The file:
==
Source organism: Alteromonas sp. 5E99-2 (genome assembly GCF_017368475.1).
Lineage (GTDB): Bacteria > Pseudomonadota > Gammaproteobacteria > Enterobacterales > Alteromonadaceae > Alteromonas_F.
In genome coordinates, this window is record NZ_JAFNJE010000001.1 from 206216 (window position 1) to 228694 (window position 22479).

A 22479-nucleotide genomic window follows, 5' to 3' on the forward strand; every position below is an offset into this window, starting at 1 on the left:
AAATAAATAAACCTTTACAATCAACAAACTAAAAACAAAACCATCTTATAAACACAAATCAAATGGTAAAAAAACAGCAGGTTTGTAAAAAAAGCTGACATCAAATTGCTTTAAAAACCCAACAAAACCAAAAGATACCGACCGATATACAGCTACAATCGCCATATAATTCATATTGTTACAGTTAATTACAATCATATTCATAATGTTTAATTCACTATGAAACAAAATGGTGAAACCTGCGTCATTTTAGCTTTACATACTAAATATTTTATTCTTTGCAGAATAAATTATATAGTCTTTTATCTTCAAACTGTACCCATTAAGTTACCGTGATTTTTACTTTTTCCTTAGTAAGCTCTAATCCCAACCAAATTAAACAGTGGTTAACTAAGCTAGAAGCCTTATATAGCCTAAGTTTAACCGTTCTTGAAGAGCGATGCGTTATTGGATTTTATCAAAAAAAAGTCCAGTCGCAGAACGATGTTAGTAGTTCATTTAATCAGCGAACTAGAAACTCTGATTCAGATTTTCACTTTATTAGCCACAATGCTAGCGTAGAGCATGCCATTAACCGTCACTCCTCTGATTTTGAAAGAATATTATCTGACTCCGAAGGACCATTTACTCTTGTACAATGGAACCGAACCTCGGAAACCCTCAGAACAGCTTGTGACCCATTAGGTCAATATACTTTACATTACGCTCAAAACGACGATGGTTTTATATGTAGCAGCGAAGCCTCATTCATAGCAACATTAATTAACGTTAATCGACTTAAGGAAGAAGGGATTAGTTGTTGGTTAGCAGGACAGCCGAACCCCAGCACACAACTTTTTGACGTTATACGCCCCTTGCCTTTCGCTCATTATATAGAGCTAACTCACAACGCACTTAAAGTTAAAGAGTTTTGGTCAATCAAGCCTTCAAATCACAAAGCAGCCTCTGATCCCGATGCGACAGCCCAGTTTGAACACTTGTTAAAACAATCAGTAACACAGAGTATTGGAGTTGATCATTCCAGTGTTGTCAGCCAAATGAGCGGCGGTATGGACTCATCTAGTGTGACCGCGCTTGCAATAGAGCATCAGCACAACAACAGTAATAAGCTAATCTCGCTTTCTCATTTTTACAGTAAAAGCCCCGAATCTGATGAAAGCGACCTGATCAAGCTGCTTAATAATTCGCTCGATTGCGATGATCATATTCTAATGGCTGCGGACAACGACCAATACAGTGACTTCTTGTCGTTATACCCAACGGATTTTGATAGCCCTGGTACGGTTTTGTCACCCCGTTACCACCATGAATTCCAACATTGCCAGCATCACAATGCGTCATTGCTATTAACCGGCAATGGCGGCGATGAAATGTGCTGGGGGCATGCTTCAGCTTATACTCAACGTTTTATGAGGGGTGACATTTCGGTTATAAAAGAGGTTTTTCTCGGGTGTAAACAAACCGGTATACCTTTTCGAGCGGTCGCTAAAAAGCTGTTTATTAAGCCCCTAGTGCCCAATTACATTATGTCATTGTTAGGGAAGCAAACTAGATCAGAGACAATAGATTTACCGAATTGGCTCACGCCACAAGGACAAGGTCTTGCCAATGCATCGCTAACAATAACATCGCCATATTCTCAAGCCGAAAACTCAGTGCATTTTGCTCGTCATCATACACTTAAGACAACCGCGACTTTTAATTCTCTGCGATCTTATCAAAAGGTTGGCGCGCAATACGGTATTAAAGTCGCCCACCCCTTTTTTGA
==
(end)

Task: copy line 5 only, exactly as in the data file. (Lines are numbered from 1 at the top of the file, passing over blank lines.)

AAATAAATAAACCTTTACAATCAACAAACTAAAAACAAAACCATCTTATAAACACAAATCAAATGGTAAAAAAACAGCAGGTTTGTAAAAAAAGCTGACATCAAATTGCTTTAAAAACCCAACAAAACCAAAAGATACCGACCGATATACAGCTACAATCGCCATATAATTCATATTGTTACAGTTAATTACAATCATATTCATAATGTTTAATTCACTATGAAACAAAATGGTGAAACCTGCGTCATTTTAGCTTTACATACTAAATATTTTATTCTTTGCAGAATAAATTATATAGTCTTTTATCTTCAAACTGTACCCATTAAGTTACCGTGATTTTTACTTTTTCCTTAGTAAGCTCTAATCCCAACCAAATTAAACAGTGGTTAACTAAGCTAGAAGCCTTATATAGCCTAAGTTTAACCGTTCTTGAAGAGCGATGCGTTATTGGATTTTATCAAAAAAAAGTCCAGTCGCAGAACGATGTTAGTAGTTCATTTAATCAGCGAACTAGAAACTCTGATTCAGATTTTCACTTTATTAGCCACAATGCTAGCGTAGAGCATGCCATTAACCGTCACTCCTCTGATTTTGAAAGAATATTATCTGACTCCGAAGGACCATTTACTCTTGTACAATGGAACCGAACCTCGGAAACCCTCAGAACAGCTTGTGACCCATTAGGTCAATATACTTTACATTACGCTCAAAACGACGATGGTTTTATATGTAGCAGCGAAGCCTCATTCATAGCAACATTAATTAACGTTAATCGACTTAAGGAAGAAGGGATTAGTTGTTGGTTAGCAGGACAGCCGAACCCCAGCACACAACTTTTTGACGTTATACGCCCCTTGCCTTTCGCTCATTATATAGAGCTAACTCACAACGCACTTAAAGTTAAAGAGTTTTGGTCAATCAAGCCTTCAAATCACAAAGCAGCCTCTGATCCCGATGCGACAGCCCAGTTTGAACACTTGTTAAAACAATCAGTAACACAGAGTATTGGAGTTGATCATTCCAGTGTTGTCAGCCAAATGAGCGGCGGTATGGACTCATCTAGTGTGACCGCGCTTGCAATAGAGCATCAGCACAACAACAGTAATAAGCTAATCTCGCTTTCTCATTTTTACAGTAAAAGCCCCGAATCTGATGAAAGCGACCTGATCAAGCTGCTTAATAATTCGCTCGATTGCGATGATCATATTCTAATGGCTGCGGACAACGACCAATACAGTGACTTCTTGTCGTTATACCCAACGGATTTTGATAGCCCTGGTACGGTTTTGTCACCCCGTTACCACCATGAATTCCAACATTGCCAGCATCACAATGCGTCATTGCTATTAACCGGCAATGGCGGCGATGAAATGTGCTGGGGGCATGCTTCAGCTTATACTCAACGTTTTATGAGGGGTGACATTTCGGTTATAAAAGAGGTTTTTCTCGGGTGTAAACAAACCGGTATACCTTTTCGAGCGGTCGCTAAAAAGCTGTTTATTAAGCCCCTAGTGCCCAATTACATTATGTCATTGTTAGGGAAGCAAACTAGATCAGAGACAATAGATTTACCGAATTGGCTCACGCCACAAGGACAAGGTCTTGCCAATGCATCGCTAACAATAACATCGCCATATTCTCAAGCCGAAAACTCAGTGCATTTTGCTCGTCATCATACACTTAAGACAACCGCGACTTTTAATTCTCTGCGATCTTATCAAAAGGTTGGCGCGCAATACGGTATTAAAGTCGCCCACCCCTTTTTTGA